Maybe it could be pointed out to the Somalis living in Colorado that a bigger and more beautiful world awaits in Illinois, and in Chicago in specific. You could get crowd funding for the relocation campaign as well. 
Mike_C - It's fascinating that there seems to not be even rough consensus on how many Somalis are in Minnesota, or even in the US. Wikipedia leads one of its entries with "74,000 in Minnesota". FactCheck (it's just a name duh; kinda like Honest Herman's Fine Used Cars) assures us that it's MUCH lower, and that claiming the number to be north of 70k is an attack (racist of course) on President Obama, PBUH.
You're right. Even questioning or attempting to quantify the number of Somalis in the US (potential terrorists all) is impossibly racist. The next thing that you're likely to demand is that Rep. Omar (D-MN) remove her turban. Oh, the horror.
Now personally I have no idea exactly how many Somalis are in MN, or the US, but it would be safe to conclude that whatever the true number is, it is certainly excess to requirements. I've traveled to MSP/Twin Cities a few times this year on business, and was fascinated to note that even the wealthy, educated/credentialed, generally liberal, overwhelmingly white people I was meeting were noticing that there is a problem with all the Somalis. Of course they glance over their shoulders first, then hunch over and speak rapidly in a low voice. Then they look around again. The tradecraft is terrible. 
They're liberals. They usually either speak in uneducated terms reserved for University terms or in a country club accent reminiscent of Thurston Howell III (see Gilligan's Island). They're entitled, elite and better than you. Thus they feel no need for any sort of soto voce tradecraft.
CAPT Fast - those would be remarks by the "unarmed citizens"?
Of course. They have bodyguards. No need for guns in the hands of the great unwashed. I think that's what Lord North said about the colonists back in the 1775 timeframe. As I recall, the march to Concord (like a picnic) was a lot more fun than the march back to Boston. Somebody ought to explain that to Beto, the fake Mexican; Liz, the fake Indian; Julian Castro - with a last name that speaks volumes; Kamala, the fake black woman; and Yang (polling somewhere south of .75%). And the effite Butt Guy who had the gall to wear a Navy uniform (disgracing us all in the process).
The New Battle for the Atlantic - Mail

LSP - Interesting. Does the Russian navy pose much of a threat? I'm guessing (totally) that they wouldn't but for the absence of European naval power. Britain, for example, made a bold call for an island nation, getting rid of its navy. But let's not forget, all the Moslem votes don't come cheap, y'know.
My sense is that the Russian Navy has nuclear missiles that work. Putting them onto submarines provides them with silos that are very difficult to kill in a first strike against Russia.  The Russian Black Sea Fleet (protecting waters that they view as 'home waters') is effective against potential regional threats. Russia is a regional power and if we are speaking of defense, it's capable. It is no longer a world power nor is it capable of projecting military power with its navy beyond its region in any meaningful way.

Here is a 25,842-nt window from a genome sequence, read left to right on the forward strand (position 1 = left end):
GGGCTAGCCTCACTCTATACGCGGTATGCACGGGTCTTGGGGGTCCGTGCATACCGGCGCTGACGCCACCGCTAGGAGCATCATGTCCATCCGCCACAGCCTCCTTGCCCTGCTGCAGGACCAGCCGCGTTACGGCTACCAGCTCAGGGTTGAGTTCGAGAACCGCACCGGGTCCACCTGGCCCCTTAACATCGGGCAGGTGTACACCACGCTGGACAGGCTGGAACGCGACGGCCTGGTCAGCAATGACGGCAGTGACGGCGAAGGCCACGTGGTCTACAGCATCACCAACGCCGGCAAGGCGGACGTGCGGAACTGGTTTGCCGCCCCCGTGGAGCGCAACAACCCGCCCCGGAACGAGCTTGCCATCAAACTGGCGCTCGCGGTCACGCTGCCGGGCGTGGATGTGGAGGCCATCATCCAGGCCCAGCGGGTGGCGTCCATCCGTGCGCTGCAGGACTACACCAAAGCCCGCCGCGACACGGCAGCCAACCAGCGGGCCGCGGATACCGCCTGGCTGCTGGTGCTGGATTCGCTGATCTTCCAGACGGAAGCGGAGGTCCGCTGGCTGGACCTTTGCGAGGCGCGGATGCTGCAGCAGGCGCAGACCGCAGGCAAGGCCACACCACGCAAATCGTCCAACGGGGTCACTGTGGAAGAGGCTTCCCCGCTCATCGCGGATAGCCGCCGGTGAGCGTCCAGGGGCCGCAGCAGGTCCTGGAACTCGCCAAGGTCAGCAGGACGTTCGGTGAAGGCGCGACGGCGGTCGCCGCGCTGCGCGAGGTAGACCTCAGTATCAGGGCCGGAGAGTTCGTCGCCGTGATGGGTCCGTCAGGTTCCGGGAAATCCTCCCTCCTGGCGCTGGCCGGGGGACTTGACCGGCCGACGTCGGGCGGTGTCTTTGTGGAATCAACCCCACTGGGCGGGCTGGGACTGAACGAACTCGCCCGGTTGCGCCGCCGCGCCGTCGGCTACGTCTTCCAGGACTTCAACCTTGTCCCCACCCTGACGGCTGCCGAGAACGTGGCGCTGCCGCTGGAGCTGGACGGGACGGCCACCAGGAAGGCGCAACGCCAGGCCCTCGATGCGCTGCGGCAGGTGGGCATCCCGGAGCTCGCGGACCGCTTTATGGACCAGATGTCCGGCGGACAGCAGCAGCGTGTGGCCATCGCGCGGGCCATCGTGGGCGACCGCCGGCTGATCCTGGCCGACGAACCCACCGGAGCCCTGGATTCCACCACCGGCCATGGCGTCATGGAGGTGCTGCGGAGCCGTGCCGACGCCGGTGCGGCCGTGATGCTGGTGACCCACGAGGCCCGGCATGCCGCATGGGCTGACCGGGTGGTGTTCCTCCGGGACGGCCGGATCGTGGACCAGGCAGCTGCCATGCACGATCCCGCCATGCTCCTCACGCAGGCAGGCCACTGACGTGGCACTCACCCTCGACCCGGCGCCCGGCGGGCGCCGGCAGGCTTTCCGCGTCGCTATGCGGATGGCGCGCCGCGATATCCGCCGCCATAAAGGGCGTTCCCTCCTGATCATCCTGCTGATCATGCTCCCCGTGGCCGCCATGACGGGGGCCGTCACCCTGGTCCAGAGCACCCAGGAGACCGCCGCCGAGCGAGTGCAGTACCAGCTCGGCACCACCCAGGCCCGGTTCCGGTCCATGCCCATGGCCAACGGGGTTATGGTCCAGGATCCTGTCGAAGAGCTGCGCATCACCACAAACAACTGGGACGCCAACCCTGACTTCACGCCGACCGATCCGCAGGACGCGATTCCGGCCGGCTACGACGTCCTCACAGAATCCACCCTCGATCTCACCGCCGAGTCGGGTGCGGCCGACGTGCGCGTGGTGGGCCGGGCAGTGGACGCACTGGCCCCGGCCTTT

Russia has a GDP of $1.578 trillion (2017), which is just about half of that of California. And Russia is NINE TIME ZONES LONG. That alone says a great deal about what they're able to do. They have problems that keep them occupied on defense, and they can poke the US in the eye with a stick from time to time. 
Ed - Having a son who is a COB on a Virginia Class after serving for years on 688s, in the area you describe, it irks me that most of what I know I got from Blind Man's Bluff :)
I look forward to reading this.
No, I still don't have Chrome. It requires me to drive for an hour, sit for an hour or so and I haven't been well. Kidney stone issues. So I'm not completely housebound, but we all have our crosses to bear. If I felt better, I'd be in China right now. 
Congratulations to Master Chief Bonderenka for a career of service, and to you for raising him. I am one of those people who believes that there are two types of ships - subs and targets. I've ridden on 688's, 637's, as supercargo, and some repurposed SPECOPS boats. That was then and this is now. Things have come a long way since I was doing those things.
Dan - Russia is taking advantage of the fact that most NATO members in Europe are busy committing economic and cultural suicide. Without the threat of US involvement Russia could, even in its diminshed state, pose an existential threat to Western Europe. Their surface navy is a shadow of it's former self. And while they are starting to reconstitute their submarine force it too is anemic. A naval war in the Atlantic that did not include the US woul be a toss up. The reality is that without nukes Russia is a third class economy with a third class military. The problem is almost all of NATO has neglected their forces and are also at a third class level. The USA is the 800# gorilla on the planet with China working hard to catch up. EVERYONE else on the planet....minus almost irrelevant outside of local in Iran in he Persian Gulf. In the Pacific Japan and Australia have small but meaningful capabilites but aren't a major consideration anywhere but the Pacific.